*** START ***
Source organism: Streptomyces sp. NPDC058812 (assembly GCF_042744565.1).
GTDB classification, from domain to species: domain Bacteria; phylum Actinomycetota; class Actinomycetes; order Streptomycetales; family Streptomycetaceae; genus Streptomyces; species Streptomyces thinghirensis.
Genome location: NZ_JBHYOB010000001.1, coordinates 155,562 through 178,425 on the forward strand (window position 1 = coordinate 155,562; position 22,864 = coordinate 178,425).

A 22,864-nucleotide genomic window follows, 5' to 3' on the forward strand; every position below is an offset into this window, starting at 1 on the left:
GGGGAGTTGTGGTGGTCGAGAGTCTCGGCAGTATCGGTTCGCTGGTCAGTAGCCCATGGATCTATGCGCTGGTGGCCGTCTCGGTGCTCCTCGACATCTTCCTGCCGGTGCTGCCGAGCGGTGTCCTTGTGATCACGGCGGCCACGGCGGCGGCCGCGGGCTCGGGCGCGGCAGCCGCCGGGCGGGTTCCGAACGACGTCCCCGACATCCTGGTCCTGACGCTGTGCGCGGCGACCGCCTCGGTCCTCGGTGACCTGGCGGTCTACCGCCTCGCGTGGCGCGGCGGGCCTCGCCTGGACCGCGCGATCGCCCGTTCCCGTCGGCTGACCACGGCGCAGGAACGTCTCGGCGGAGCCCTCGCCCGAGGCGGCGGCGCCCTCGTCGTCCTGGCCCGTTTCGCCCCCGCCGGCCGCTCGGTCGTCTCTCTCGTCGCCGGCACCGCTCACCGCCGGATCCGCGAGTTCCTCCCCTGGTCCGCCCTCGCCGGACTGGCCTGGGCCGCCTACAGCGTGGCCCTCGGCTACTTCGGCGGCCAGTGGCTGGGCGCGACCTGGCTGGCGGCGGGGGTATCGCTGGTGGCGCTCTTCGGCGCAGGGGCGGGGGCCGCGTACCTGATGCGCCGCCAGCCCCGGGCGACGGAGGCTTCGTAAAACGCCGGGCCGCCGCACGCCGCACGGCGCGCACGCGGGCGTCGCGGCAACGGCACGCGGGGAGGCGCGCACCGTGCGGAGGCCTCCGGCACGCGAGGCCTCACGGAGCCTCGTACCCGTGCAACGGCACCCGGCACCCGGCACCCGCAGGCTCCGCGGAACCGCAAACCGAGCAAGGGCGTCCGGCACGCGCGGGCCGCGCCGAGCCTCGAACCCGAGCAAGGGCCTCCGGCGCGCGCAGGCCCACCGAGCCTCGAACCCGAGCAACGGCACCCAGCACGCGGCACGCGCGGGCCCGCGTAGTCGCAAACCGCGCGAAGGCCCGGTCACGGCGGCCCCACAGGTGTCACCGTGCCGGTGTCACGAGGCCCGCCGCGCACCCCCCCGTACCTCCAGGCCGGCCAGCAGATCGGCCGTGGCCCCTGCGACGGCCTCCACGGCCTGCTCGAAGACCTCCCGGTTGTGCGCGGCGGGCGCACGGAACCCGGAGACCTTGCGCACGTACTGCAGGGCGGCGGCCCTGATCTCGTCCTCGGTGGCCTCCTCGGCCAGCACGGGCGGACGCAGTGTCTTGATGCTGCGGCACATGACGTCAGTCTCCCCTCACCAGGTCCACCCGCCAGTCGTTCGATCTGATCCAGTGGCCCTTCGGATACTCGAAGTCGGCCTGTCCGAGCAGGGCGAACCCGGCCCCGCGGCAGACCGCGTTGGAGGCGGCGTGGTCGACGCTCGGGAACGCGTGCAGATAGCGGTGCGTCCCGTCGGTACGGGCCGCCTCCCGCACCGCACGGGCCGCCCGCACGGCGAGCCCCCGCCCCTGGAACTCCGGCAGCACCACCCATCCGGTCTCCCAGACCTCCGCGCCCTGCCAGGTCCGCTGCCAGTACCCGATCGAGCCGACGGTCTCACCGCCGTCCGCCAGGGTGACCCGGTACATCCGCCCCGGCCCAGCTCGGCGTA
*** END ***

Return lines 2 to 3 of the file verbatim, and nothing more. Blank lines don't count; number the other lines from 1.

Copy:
GTDB classification, from domain to species: domain Bacteria; phylum Actinomycetota; class Actinomycetes; order Streptomycetales; family Streptomycetaceae; genus Streptomyces; species Streptomyces thinghirensis.
Genome location: NZ_JBHYOB010000001.1, coordinates 155,562 through 178,425 on the forward strand (window position 1 = coordinate 155,562; position 22,864 = coordinate 178,425).